In many ways, the human body is just as amazing dead as it is alive. Here are four weird foreign sports your body continues to play even after you die.
Most people know that upon death your body’s muscles are stiffened by the phenomenon of rigor mortis, but not many know that rigor mortis also causes your body’s muscles to play a Southeast Asian sport resembling volleyball using a woven rattan ball. It’s called sepak takraw, and unlike volleyball, players can use any part of their body besides their hands to launch the ball over the net, which allows corpses with limited dexterity to ably compete using whatever appendages still retain some posthumous function. Despite most Americans never having even heard of the sport, it’s so popular in Asia that it’s expected to become an Olympic event, potentially making it the first Olympic sport you keep playing after you die.
Here’s some information that’s as fascinating as it is creepy: Long after brain function has stopped, residual electricity left in your body will cause it to play elephant polo. This curious bodily function was first noted in 1862 by a mortician who observed that corpses would “commonly compete professionally in the obscure sport of elephant polo” even after they’d been embalmed. Occasionally, grieving family members have even had the displeasure of witnessing their loved one’s corpse leave an open casket to climb atop an elephant and competently play this Indian sport.
The fact that you keep playing the bizarre Finnish sport of wife carrying—where men compete carrying women through obstacle courses in the fastest possible time—postmortem seems almost supernatural. But like anything, there’s a rational scientific explanation for your body playing such a strange foreign sport after it dies. Decomposition during the body’s putrefaction stage produces gases that propel the body to continue some natural physical functions even after death, twitching and spasming in a sufficiently coordinated manner to compete in this unusual Nordic racing sport for up to five weeks after death. It’s really not all that mind-blowing once you understand that your dead body is simply responding to ordinary internal chemical reactions that trigger the same physiological wife-carrying impulse you experience every day while still alive.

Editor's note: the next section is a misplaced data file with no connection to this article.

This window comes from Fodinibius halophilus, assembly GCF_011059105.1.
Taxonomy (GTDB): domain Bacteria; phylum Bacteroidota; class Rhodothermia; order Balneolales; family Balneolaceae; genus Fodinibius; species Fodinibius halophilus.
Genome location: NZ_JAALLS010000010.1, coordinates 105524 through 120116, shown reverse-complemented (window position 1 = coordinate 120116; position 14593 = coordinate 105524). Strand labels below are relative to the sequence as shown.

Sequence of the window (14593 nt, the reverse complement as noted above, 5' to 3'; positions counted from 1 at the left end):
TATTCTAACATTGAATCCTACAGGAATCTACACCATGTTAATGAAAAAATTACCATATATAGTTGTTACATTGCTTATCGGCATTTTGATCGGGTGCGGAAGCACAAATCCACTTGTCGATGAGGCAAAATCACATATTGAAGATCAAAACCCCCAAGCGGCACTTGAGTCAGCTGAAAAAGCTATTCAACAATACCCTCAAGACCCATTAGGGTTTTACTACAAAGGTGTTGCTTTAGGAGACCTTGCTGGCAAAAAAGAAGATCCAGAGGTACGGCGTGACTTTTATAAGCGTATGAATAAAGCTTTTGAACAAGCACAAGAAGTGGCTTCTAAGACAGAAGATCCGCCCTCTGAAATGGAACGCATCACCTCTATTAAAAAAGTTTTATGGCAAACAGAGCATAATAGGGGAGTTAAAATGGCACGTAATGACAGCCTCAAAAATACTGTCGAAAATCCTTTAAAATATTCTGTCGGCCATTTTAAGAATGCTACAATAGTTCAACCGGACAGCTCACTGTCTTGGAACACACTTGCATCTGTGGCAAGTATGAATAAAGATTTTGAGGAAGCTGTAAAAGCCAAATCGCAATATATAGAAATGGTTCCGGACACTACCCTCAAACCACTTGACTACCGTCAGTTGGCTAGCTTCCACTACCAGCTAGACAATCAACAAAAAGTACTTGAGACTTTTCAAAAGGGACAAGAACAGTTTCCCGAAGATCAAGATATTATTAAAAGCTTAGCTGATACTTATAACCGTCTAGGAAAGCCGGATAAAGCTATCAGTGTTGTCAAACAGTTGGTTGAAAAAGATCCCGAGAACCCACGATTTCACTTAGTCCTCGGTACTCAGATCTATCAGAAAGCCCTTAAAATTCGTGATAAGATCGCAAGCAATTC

Okay, this one isn’t going to be pretty, but no one ever said death was an easy topic to deal with. After you die, your bladder and bowels continue to empty, which propels your body to play the absolutely insane Central Asian sport of buzkashi, where players on horses or yaks attempt to place a goat carcass in a goal. Rocketed to and fro by the spray of one’s own feces, corpses can continue to compete at a high level in this sport for up to two days after death, at which point one’s bowels have usually been thoroughly voided and can no longer supply the necessary propulsion to hold one’s own on the buzkashi pitch. “Certain sports that the body plays after death may be disturbing to us, but we must understand that these aspects of death are perfectly natural,” says Stanford thanatologist Jessica Reaver. “Having our bodies play sports such as buzkashi after we die is just as much a part of the life cycle as birth, sex, and love. It’s hard to believe, but in a way I find it comforting to know that my body will continue to play these weird-ass foreign sports even after I die.”